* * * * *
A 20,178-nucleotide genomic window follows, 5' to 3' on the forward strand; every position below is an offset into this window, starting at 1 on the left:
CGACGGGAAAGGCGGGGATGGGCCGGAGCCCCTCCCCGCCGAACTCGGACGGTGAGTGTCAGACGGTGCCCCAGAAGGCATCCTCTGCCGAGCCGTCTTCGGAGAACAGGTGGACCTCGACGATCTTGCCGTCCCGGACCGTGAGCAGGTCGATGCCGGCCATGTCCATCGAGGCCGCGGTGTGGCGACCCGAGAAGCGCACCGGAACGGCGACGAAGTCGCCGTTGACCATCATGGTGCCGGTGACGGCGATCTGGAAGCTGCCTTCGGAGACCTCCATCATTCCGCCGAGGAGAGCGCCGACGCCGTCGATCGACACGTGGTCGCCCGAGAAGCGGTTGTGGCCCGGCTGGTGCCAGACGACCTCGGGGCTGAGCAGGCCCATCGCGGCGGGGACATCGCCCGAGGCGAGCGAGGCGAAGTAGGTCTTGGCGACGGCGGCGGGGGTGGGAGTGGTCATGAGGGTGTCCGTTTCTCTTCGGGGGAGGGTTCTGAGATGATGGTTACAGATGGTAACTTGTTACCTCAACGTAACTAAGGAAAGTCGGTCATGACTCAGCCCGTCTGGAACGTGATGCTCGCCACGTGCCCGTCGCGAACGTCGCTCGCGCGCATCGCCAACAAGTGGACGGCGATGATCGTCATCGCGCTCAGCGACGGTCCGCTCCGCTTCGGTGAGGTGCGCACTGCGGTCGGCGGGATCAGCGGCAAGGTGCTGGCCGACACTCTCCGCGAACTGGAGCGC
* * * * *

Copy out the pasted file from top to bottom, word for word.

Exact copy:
A 20,178-nucleotide genomic window follows, 5' to 3' on the forward strand; every position below is an offset into this window, starting at 1 on the left:
CGACGGGAAAGGCGGGGATGGGCCGGAGCCCCTCCCCGCCGAACTCGGACGGTGAGTGTCAGACGGTGCCCCAGAAGGCATCCTCTGCCGAGCCGTCTTCGGAGAACAGGTGGACCTCGACGATCTTGCCGTCCCGGACCGTGAGCAGGTCGATGCCGGCCATGTCCATCGAGGCCGCGGTGTGGCGACCCGAGAAGCGCACCGGAACGGCGACGAAGTCGCCGTTGACCATCATGGTGCCGGTGACGGCGATCTGGAAGCTGCCTTCGGAGACCTCCATCATTCCGCCGAGGAGAGCGCCGACGCCGTCGATCGACACGTGGTCGCCCGAGAAGCGGTTGTGGCCCGGCTGGTGCCAGACGACCTCGGGGCTGAGCAGGCCCATCGCGGCGGGGACATCGCCCGAGGCGAGCGAGGCGAAGTAGGTCTTGGCGACGGCGGCGGGGGTGGGAGTGGTCATGAGGGTGTCCGTTTCTCTTCGGGGGAGGGTTCTGAGATGATGGTTACAGATGGTAACTTGTTACCTCAACGTAACTAAGGAAAGTCGGTCATGACTCAGCCCGTCTGGAACGTGATGCTCGCCACGTGCCCGTCGCGAACGTCGCTCGCGCGCATCGCCAACAAGTGGACGGCGATGATCGTCATCGCGCTCAGCGACGGTCCGCTCCGCTTCGGTGAGGTGCGCACTGCGGTCGGCGGGATCAGCGGCAAGGTGCTGGCCGACACTCTCCGCGAACTGGAGCGC